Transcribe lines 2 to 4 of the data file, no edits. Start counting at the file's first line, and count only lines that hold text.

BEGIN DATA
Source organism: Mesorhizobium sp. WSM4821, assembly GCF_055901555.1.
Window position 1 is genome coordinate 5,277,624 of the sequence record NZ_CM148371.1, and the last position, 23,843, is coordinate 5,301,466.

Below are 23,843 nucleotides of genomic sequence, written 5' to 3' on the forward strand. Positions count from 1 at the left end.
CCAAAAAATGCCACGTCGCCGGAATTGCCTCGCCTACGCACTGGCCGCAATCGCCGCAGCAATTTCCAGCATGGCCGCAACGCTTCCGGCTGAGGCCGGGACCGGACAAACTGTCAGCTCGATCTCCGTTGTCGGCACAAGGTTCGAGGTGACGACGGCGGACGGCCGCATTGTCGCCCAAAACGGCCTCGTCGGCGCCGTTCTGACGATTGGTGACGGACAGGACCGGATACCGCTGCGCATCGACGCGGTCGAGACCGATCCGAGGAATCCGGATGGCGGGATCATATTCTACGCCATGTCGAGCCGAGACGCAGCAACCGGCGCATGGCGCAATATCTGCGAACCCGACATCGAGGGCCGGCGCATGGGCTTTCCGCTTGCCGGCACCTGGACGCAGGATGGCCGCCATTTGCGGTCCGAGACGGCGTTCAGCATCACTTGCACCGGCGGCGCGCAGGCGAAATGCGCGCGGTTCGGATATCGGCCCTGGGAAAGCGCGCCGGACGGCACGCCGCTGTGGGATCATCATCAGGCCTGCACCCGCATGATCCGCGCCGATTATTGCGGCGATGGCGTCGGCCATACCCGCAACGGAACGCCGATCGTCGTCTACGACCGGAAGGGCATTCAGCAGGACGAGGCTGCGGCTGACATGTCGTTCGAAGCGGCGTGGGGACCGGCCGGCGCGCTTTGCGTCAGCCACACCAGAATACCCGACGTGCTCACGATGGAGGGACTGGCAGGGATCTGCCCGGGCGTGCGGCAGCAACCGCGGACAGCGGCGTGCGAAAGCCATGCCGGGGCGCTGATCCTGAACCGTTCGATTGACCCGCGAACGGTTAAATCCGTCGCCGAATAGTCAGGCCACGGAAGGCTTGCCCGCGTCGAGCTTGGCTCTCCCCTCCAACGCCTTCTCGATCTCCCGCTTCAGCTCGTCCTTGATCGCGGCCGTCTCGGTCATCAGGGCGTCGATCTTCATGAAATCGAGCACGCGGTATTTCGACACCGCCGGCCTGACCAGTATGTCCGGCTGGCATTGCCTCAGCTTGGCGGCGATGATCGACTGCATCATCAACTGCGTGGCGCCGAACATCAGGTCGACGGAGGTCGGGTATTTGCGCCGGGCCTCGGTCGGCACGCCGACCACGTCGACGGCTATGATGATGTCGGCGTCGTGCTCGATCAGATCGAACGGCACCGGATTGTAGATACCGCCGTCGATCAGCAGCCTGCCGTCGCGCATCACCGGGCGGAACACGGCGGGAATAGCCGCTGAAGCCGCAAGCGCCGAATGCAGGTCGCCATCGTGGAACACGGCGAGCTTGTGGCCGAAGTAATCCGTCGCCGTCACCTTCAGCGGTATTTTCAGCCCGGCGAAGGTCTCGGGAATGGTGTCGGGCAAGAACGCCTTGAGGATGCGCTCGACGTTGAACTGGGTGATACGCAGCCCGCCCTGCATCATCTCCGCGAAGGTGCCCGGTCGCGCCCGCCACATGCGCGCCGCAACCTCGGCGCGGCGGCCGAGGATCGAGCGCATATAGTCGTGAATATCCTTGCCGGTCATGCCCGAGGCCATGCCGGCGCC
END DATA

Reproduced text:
Window position 1 is genome coordinate 5,277,624 of the sequence record NZ_CM148371.1, and the last position, 23,843, is coordinate 5,301,466.

Below are 23,843 nucleotides of genomic sequence, written 5' to 3' on the forward strand. Positions count from 1 at the left end.
CCAAAAAATGCCACGTCGCCGGAATTGCCTCGCCTACGCACTGGCCGCAATCGCCGCAGCAATTTCCAGCATGGCCGCAACGCTTCCGGCTGAGGCCGGGACCGGACAAACTGTCAGCTCGATCTCCGTTGTCGGCACAAGGTTCGAGGTGACGACGGCGGACGGCCGCATTGTCGCCCAAAACGGCCTCGTCGGCGCCGTTCTGACGATTGGTGACGGACAGGACCGGATACCGCTGCGCATCGACGCGGTCGAGACCGATCCGAGGAATCCGGATGGCGGGATCATATTCTACGCCATGTCGAGCCGAGACGCAGCAACCGGCGCATGGCGCAATATCTGCGAACCCGACATCGAGGGCCGGCGCATGGGCTTTCCGCTTGCCGGCACCTGGACGCAGGATGGCCGCCATTTGCGGTCCGAGACGGCGTTCAGCATCACTTGCACCGGCGGCGCGCAGGCGAAATGCGCGCGGTTCGGATATCGGCCCTGGGAAAGCGCGCCGGACGGCACGCCGCTGTGGGATCATCATCAGGCCTGCACCCGCATGATCCGCGCCGATTATTGCGGCGATGGCGTCGGCCATACCCGCAACGGAACGCCGATCGTCGTCTACGACCGGAAGGGCATTCAGCAGGACGAGGCTGCGGCTGACATGTCGTTCGAAGCGGCGTGGGGACCGGCCGGCGCGCTTTGCGTCAGCCACACCAGAATACCCGACGTGCTCACGATGGAGGGACTGGCAGGGATCTGCCCGGGCGTGCGGCAGCAACCGCGGACAGCGGCGTGCGAAAGCCATGCCGGGGCGCTGATCCTGAACCGTTCGATTGACCCGCGAACGGTTAAATCCGTCGCCGAATAGTCAGGCCACGGAAGGCTTGCCCGCGTCGAGCTTGGCTCTCCCCTCCAACGCCTTCTCGATCTCCCGCTTCAGCTCGTCCTTGATCGCGGCCGTCTCGGTCATCAGGGCGTCGATCTTCATGAAATCGAGCACGCGGTATTTCGACACCGCCGGCCTGACCAGTATGTCCGGCTGGCATTGCCTCAGCTTGGCGGCGATGATCGACTGCATCATCAACTGCGTGGCGCCGAACATCAGGTCGACGGAGGTCGGGTATTTGCGCCGGGCCTCGGTCGGCACGCCGACCACGTCGACGGCTATGATGATGTCGGCGTCGTGCTCGATCAGATCGAACGGCACCGGATTGTAGATACCGCCGTCGATCAGCAGCCTGCCGTCGCGCATCACCGGGCGGAACACGGCGGGAATAGCCGCTGAAGCCGCAAGCGCCGAATGCAGGTCGCCATCGTGGAACACGGCGAGCTTGTGGCCGAAGTAATCCGTCGCCGTCACCTTCAGCGGTATTTTCAGCCCGGCGAAGGTCTCGGGAATGGTGTCGGGCAAGAACGCCTTGAGGATGCGCTCGACGTTGAACTGGGTGATACGCAGCCCGCCCTGCATCATCTCCGCGAAGGTGCCCGGTCGCGCCCGCCACATGCGCGCCGCAACCTCGGCGCGGCGGCCGAGGATCGAGCGCATATAGTCGTGAATATCCTTGCCGGTCATGCCCGAGGCCATGCCGGCGCC